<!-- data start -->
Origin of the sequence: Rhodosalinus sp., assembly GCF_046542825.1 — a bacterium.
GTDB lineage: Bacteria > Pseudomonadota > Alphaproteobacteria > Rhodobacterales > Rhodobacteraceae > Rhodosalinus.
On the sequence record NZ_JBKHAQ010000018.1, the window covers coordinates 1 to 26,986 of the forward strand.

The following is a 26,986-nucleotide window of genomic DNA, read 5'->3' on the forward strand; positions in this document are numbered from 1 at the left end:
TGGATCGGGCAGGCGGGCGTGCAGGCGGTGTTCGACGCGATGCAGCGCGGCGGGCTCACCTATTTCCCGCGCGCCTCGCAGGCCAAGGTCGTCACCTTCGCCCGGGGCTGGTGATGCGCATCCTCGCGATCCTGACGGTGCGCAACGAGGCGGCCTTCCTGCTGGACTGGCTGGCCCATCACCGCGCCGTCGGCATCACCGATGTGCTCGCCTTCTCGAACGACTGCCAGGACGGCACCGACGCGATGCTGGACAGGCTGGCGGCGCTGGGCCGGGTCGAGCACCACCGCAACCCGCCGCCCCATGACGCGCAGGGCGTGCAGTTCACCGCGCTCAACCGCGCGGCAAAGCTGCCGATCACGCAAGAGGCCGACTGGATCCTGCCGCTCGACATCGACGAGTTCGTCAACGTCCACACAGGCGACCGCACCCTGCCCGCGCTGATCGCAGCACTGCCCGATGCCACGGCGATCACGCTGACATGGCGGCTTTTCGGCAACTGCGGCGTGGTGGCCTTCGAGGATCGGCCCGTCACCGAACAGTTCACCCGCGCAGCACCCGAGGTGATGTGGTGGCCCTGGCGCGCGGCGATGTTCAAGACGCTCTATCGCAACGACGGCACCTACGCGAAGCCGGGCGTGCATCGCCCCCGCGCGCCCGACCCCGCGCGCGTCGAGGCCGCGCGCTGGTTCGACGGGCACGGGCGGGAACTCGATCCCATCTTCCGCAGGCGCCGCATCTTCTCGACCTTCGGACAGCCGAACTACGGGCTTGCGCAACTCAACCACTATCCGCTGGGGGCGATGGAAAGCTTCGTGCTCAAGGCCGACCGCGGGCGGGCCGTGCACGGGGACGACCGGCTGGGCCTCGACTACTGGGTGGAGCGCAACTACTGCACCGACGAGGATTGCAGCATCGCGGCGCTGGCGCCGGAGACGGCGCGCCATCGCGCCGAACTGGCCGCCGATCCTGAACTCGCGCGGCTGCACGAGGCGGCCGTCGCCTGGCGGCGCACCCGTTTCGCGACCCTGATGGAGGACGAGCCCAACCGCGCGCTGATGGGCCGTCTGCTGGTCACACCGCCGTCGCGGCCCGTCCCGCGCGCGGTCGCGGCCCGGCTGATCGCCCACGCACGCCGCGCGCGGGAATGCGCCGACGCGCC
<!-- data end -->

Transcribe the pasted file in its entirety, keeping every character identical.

Origin of the sequence: Rhodosalinus sp., assembly GCF_046542825.1 — a bacterium.
GTDB lineage: Bacteria > Pseudomonadota > Alphaproteobacteria > Rhodobacterales > Rhodobacteraceae > Rhodosalinus.
On the sequence record NZ_JBKHAQ010000018.1, the window covers coordinates 1 to 26,986 of the forward strand.

The following is a 26,986-nucleotide window of genomic DNA, read 5'->3' on the forward strand; positions in this document are numbered from 1 at the left end:
TGGATCGGGCAGGCGGGCGTGCAGGCGGTGTTCGACGCGATGCAGCGCGGCGGGCTCACCTATTTCCCGCGCGCCTCGCAGGCCAAGGTCGTCACCTTCGCCCGGGGCTGGTGATGCGCATCCTCGCGATCCTGACGGTGCGCAACGAGGCGGCCTTCCTGCTGGACTGGCTGGCCCATCACCGCGCCGTCGGCATCACCGATGTGCTCGCCTTCTCGAACGACTGCCAGGACGGCACCGACGCGATGCTGGACAGGCTGGCGGCGCTGGGCCGGGTCGAGCACCACCGCAACCCGCCGCCCCATGACGCGCAGGGCGTGCAGTTCACCGCGCTCAACCGCGCGGCAAAGCTGCCGATCACGCAAGAGGCCGACTGGATCCTGCCGCTCGACATCGACGAGTTCGTCAACGTCCACACAGGCGACCGCACCCTGCCCGCGCTGATCGCAGCACTGCCCGATGCCACGGCGATCACGCTGACATGGCGGCTTTTCGGCAACTGCGGCGTGGTGGCCTTCGAGGATCGGCCCGTCACCGAACAGTTCACCCGCGCAGCACCCGAGGTGATGTGGTGGCCCTGGCGCGCGGCGATGTTCAAGACGCTCTATCGCAACGACGGCACCTACGCGAAGCCGGGCGTGCATCGCCCCCGCGCGCCCGACCCCGCGCGCGTCGAGGCCGCGCGCTGGTTCGACGGGCACGGGCGGGAACTCGATCCCATCTTCCGCAGGCGCCGCATCTTCTCGACCTTCGGACAGCCGAACTACGGGCTTGCGCAACTCAACCACTATCCGCTGGGGGCGATGGAAAGCTTCGTGCTCAAGGCCGACCGCGGGCGGGCCGTGCACGGGGACGACCGGCTGGGCCTCGACTACTGGGTGGAGCGCAACTACTGCACCGACGAGGATTGCAGCATCGCGGCGCTGGCGCCGGAGACGGCGCGCCATCGCGCCGAACTGGCCGCCGATCCTGAACTCGCGCGGCTGCACGAGGCGGCCGTCGCCTGGCGGCGCACCCGTTTCGCGACCCTGATGGAGGACGAGCCCAACCGCGCGCTGATGGGCCGTCTGCTGGTCACACCGCCGTCGCGGCCCGTCCCGCGCGCGGTCGCGGCCCGGCTGATCGCCCACGCACGCCGCGCGCGGGAATGCGCCGACGCGCC